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Partition Alignment Verification

[moved from Talk:Solid State Drives#Partition Alignment Verification -- Lahwaacz (talk) 20:13, 10 July 2014 (UTC)]

On my system 'blockdev --getalignoff /dev/sda5' returns zero, even though the partition seems not to be aligned optimally:

Disk /dev/sda: 465.8 GiB, 500107862016 bytes, 976773168 sectors
Units: sectors of 1 * 512 = 512 bytes
Sector size (logical/physical): 512 bytes / 512 bytes
I/O size (minimum/optimal): 512 bytes / 512 bytes
Disklabel type: dos
Disk identifier: 0xd9a92553

Device    Boot     Start       End    Blocks  Id System
/dev/sda1 *         2048   1026047    512000   7 HPFS/NTFS/exFAT
/dev/sda2        1026048 479475711 239224832   7 HPFS/NTFS/exFAT
/dev/sda3      946051072 976771071  15360000   7 HPFS/NTFS/exFAT
/dev/sda4      479475712 946051071 233287680   5 Extended
/dev/sda5      479475775 518545791  19535008+ 83 Linux
/dev/sda6      518545855 541984626  11719386  83 Linux
/dev/sda7      541984690 557615871   7815591  82 Linux swap / Solaris
/dev/sda8      557615935 946051071 194217568+ 83 Linux

The command 'parted /dev/sda align-check optimal' gives the right message in my opinion: 'not aligned'. Should we replace blockdev command?

Plk (talk) 18:31, 31 May 2014 (UTC)

It seems you're right. After reading the warning about cfdisk alignment ("Warning: The first partition created by cfdisk starts at sector 63, instead of the usual 2048. This can lead to reduced performance on SSD and advanced format (4k sector) drives. It will cause problems with GRUB2, but GRUB legacy and Syslinux should work fine."), I created the first partition of the SSD I was working on with cfdisk - thus creating a bad alignment (I checked with fdisk -l /dev/sda, the first partition effectively starts at sector 63 and not 2048).
The blockdev --getalignoff /dev/sda1 command returned zero (it shouldn't have) while your command parted /dev/sda align-check optimal returned 'not aligned', as expected.
It seems to be a bug of blockdev in ArchLinux, as of util-linux v.2.24.
I upgraded to util-linux v.2.25-3, and the problem is still present in blockdev. However, cfdisk has been entirely rewritten for util-linux 2.25 as described in this blog post and now correctly starts the first partition at sector 2048 when creating it.

So should we edit the wiki page for recommanding upgrade to util-linux 2.25 in order to use cfdisk with correct partition alignment ? As util-linux integrates multiple essential softwares, I don't know if upgrading it will or not break something with the other utilities it includes.
In any case, I think we should disrecommend using blockdev to check partition alignment, and recommend using parted instead for the time being. Can anyone else confirm this bug, especially on other distributions ? We need to know if the problem is inherent to Arch's implementation of blockdev or to blockdev itself.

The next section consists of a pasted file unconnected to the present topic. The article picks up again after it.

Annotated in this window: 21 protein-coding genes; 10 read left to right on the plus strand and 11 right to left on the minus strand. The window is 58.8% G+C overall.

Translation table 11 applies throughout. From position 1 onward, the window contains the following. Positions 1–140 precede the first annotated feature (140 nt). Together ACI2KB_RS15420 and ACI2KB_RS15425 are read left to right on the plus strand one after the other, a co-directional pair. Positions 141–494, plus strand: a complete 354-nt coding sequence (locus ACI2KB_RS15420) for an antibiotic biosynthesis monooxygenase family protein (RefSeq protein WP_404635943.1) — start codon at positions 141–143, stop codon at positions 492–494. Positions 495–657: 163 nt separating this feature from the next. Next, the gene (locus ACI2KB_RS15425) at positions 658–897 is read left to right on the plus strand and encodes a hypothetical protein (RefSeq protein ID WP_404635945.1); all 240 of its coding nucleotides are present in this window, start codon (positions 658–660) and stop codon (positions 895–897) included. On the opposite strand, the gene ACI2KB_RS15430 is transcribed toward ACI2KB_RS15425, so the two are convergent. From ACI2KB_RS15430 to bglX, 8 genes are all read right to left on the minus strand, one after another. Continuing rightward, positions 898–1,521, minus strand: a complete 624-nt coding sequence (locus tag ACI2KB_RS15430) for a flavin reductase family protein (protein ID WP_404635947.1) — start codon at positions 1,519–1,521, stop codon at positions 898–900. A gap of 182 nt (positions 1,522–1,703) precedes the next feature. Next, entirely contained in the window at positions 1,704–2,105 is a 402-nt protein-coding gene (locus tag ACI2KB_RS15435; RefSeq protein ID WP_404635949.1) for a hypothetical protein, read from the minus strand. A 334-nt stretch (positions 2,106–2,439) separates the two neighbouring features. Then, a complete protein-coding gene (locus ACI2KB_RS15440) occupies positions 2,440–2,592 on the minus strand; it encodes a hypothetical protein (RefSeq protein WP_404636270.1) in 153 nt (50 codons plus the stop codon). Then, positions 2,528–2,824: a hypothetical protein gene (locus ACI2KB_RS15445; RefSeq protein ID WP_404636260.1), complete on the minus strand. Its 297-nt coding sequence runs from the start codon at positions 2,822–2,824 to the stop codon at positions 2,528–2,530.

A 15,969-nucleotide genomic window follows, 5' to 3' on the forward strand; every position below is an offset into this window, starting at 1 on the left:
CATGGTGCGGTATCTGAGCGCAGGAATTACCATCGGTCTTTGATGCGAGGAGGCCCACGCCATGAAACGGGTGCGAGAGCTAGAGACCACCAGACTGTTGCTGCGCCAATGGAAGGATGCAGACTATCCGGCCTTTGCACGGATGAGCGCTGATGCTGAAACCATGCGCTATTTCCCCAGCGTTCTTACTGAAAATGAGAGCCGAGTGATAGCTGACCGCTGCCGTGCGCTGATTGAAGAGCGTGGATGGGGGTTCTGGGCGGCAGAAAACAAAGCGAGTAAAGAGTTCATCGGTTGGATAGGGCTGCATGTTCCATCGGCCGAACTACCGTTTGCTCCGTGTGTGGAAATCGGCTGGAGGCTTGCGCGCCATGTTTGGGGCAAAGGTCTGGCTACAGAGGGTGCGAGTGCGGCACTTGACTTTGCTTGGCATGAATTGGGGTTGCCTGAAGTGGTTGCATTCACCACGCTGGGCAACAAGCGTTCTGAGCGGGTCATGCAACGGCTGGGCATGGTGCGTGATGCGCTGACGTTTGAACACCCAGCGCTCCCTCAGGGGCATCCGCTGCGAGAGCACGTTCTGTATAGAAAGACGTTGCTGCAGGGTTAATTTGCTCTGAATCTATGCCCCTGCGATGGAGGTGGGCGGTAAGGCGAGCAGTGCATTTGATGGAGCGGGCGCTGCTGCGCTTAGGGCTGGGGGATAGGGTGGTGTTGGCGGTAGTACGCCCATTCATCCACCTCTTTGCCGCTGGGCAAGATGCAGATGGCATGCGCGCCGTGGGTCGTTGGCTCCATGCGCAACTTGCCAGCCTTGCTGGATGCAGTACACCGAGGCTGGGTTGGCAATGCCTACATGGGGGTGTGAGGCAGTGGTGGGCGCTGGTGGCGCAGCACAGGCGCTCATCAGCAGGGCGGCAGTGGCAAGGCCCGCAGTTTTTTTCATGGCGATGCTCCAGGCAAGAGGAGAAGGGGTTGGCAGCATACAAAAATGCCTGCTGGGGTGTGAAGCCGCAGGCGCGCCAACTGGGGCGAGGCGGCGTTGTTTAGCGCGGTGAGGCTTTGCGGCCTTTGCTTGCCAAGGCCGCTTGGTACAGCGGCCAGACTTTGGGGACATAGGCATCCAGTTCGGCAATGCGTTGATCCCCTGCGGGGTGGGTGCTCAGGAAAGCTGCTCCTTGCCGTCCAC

--Irrodeus (talk) 01:56, 6 September 2014 (UTC)


Example tables

[1] moved tables from the Beginners' guide to Partitioning#Partition_scheme, however it didn't fit in too well so I've removed it for now.

However, I think the basic idea is a sound one, but perhaps more expansive. We could include suggested File systems, as well as more complex examples such as /var and GRUB Boot partitions.

See the updated tables from the BG below for reference. -- Alad (talk) 00:20, 10 July 2016 (UTC)

Table draft

UEFI/GPT example layout
Mount point Partition Partition type (GUID) Bootable flag Suggested size
/boot /dev/sdx1 EFI System Partition Yes 260–512 MiB
[SWAP] /dev/sdx2 Linux swap No More than 512 MiB
/ /dev/sdx3 Linux No Remainder of the device
MBR/BIOS example layout
Mount point Partition Partition type Bootable flag Suggested size
[SWAP] /dev/sdx1 Linux swap No More than 512 MiB
/ /dev/sdx2 Linux Yes Remainder of the device
I added these tables to the page. I also added one using a separate /home since I imagine that is the most common scenario. I think 3 examples could be enough, but I am open to more. -- Rdeckard (talk) 18:53, 11 October 2016 (UTC)
Nice work. One thing I was considering is to have multiple small tables under the various partition sections (like /home), instead of a single large one. Thoughts? -- Alad (talk) 18:56, 13 October 2016 (UTC)
edit: I noticed you already split the tables; that leaves whether it makes sense to have them under sections like Partitioning#.2Fhome rather than Partitioning#Example layouts. -- Alad (talk) 19:01, 13 October 2016 (UTC)
All examples include the / partition and swap. Avoiding duplication and forward references is probably one of the reasons why people invented appendix. -- Lahwaacz (talk) 19:15, 13 October 2016 (UTC)

mmcblk0p{1,2,3,4}, mmcblk0boot{0,1}, mmcblk0rpmb

And my install usb showed up as sda instead.. Don't know how to best deal with that. "Boot" ones don't seem to provide disklabel type and identifier information, and are only 4MiB. My guess is to ignore them. /dev/mmcblk0p3 seems to be the one with windows on it.(ASUS Vivobook E200HA)Jasper1984 (talk) 00:58, 25 December 2016 (UTC)

Ended up just ignoring the mmcblk0boot{0,1} entries, treating mmcblk0p{1,2,3,4} as if were just sda, basically, it worked. (dont see the rpmb volumes now) More specifically, didnt reformat the first partition, instead just putting different files there. Tried the bind-mount approach in EFI System Partition, but ended up the more regular approach. (not sure why it didnt co-operate) Would suspect that mmcblk0boot{0,1} dont matter much, but would suggest just reusing the first partition nevertheless..(really, little reason to reformat that?)Jasper1984 (talk) 00:34, 14 January 2017 (UTC)